Are you about to go through probate to settle a loved one's estate? If so, you likely have some questions about what this legal process entails.
What Exactly Is Probate?
If you do not know much about what probate is, know that it is a process that's supervised by the court system to distribute the assets of an estate after someone passes away. It is necessary to legally transfer ownership of assets, property, and money to the beneficiaries of the estate.
What Happens During Probate?
For estates that have a will, the will is validated by the court so that assets can be distributed according to the wishes of the person that passed away. The process should be straightforward as long as nobody contests the validity of the will. For example, someone may claim that the will is outdated.
If there is no will going into the probate process, an executor will be named by the court to determine how the estate will be distributed to beneficiaries. It is typical for a close family member to be named the executor and handle all of the legal details of the case.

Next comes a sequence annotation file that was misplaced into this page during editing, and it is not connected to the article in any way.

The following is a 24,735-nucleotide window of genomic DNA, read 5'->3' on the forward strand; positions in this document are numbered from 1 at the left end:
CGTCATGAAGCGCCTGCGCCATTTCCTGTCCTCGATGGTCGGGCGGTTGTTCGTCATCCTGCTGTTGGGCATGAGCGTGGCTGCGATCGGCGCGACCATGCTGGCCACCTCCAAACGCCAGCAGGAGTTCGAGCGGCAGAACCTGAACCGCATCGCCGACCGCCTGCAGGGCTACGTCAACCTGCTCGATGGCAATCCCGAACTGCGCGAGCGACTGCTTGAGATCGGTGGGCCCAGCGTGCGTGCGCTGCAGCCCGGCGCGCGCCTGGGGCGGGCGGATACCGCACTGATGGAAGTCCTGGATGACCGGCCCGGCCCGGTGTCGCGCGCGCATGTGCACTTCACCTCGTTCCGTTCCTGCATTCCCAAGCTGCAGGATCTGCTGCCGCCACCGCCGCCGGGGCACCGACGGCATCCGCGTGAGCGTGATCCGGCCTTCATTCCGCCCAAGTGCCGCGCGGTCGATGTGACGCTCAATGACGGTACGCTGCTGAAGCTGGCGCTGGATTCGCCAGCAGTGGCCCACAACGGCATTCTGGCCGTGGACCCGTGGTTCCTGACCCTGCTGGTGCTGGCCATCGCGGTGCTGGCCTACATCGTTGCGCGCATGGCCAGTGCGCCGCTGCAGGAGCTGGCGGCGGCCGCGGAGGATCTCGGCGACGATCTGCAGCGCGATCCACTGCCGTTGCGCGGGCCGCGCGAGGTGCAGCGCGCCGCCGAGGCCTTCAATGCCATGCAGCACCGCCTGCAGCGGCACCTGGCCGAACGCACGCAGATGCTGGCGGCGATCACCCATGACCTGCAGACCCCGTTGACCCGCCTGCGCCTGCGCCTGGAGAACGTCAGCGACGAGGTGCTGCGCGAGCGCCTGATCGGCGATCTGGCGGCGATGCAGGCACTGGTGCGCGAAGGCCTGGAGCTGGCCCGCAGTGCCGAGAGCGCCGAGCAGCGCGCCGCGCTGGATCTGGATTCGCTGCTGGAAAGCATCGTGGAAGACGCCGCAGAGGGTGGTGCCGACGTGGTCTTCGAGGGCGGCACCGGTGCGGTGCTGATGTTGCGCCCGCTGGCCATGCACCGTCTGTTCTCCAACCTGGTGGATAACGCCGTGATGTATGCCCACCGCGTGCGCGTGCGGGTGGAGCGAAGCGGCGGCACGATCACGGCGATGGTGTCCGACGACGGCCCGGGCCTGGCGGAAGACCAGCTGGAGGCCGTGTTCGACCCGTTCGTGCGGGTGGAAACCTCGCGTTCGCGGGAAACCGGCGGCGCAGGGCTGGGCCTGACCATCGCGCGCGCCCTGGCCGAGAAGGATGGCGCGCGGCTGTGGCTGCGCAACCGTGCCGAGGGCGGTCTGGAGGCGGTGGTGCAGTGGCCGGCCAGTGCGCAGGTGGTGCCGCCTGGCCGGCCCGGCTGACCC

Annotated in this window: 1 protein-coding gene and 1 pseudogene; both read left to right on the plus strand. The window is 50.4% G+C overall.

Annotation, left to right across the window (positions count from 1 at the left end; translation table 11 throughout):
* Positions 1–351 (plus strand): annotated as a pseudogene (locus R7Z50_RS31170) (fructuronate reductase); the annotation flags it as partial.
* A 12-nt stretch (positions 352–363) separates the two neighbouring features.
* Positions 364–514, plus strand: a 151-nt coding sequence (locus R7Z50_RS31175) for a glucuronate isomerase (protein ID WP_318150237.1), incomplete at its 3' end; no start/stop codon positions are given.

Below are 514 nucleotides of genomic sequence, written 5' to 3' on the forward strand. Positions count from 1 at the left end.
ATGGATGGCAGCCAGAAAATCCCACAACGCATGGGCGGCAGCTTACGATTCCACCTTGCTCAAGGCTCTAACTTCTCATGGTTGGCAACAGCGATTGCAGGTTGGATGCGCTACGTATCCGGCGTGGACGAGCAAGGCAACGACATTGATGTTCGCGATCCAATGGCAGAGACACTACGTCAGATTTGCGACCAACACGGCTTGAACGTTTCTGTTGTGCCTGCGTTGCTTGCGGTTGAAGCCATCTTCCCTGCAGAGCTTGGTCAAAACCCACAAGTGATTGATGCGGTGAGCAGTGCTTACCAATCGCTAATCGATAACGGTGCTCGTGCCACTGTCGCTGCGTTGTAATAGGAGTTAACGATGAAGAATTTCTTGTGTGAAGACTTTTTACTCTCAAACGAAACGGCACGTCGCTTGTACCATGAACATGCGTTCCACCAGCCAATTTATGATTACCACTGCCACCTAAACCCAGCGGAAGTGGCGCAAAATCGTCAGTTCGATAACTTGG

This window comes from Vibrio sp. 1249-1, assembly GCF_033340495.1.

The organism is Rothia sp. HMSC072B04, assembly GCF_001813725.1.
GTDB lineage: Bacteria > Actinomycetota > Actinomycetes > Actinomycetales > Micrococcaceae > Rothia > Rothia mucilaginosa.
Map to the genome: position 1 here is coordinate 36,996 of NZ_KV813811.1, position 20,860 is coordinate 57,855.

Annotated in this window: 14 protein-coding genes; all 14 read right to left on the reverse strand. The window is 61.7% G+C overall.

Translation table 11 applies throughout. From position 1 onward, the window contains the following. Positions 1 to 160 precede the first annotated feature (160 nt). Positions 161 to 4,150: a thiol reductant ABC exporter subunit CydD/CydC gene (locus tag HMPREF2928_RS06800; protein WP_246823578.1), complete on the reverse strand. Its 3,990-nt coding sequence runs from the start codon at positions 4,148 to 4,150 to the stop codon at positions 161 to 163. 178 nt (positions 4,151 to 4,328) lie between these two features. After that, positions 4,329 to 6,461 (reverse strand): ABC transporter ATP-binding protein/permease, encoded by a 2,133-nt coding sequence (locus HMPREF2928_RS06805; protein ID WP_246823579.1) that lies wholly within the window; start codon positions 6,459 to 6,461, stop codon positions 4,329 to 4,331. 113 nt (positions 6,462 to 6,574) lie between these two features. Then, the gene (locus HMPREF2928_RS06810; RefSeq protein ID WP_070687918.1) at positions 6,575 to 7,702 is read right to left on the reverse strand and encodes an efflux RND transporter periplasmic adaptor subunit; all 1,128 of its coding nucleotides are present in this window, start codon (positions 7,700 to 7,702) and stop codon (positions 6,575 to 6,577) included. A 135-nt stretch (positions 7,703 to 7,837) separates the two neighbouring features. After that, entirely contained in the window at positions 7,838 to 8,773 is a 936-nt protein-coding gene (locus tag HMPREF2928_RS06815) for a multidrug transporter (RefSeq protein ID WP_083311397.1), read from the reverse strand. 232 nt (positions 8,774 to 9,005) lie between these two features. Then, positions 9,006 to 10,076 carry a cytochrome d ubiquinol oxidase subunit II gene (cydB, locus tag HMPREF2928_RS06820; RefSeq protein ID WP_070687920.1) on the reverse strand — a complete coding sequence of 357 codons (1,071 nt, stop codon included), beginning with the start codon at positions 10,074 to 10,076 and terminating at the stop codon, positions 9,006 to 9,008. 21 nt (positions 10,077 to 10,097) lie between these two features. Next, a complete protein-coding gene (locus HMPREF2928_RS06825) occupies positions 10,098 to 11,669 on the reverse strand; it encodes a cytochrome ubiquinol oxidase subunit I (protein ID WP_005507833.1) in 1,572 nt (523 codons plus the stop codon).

How Long Does Probate Take?
The length of probate will depend on if there is a will and if the will is contested. If everything is in order, the process may only take a couple of months to settle in court. However, a contested estate can take years to finally settle. Another factor that can add to the length of the probate process is if there is a business that was owned by the person that passed away. In general, uncontested estates with a will, a couple of bank accounts, and one or two major pieces of property do not take that long to go through probate.
Can Probate Be Avoided?
While there are ways to avoid the probate process, these steps need to happen before a person passes away. By creating a trust that all of their assets are put into, those assets will have already changed hands and belonged to the trust before someone passed away. Therefore, there is nothing that has to go through the probate process to distribute. Assets already belong to the trust and can be distributed to beneficiaries in that way.
Do you still have questions about the probate process? Reach out to a probate attorney in your area for their assistance. They'll walk you through the entire process from start to finish.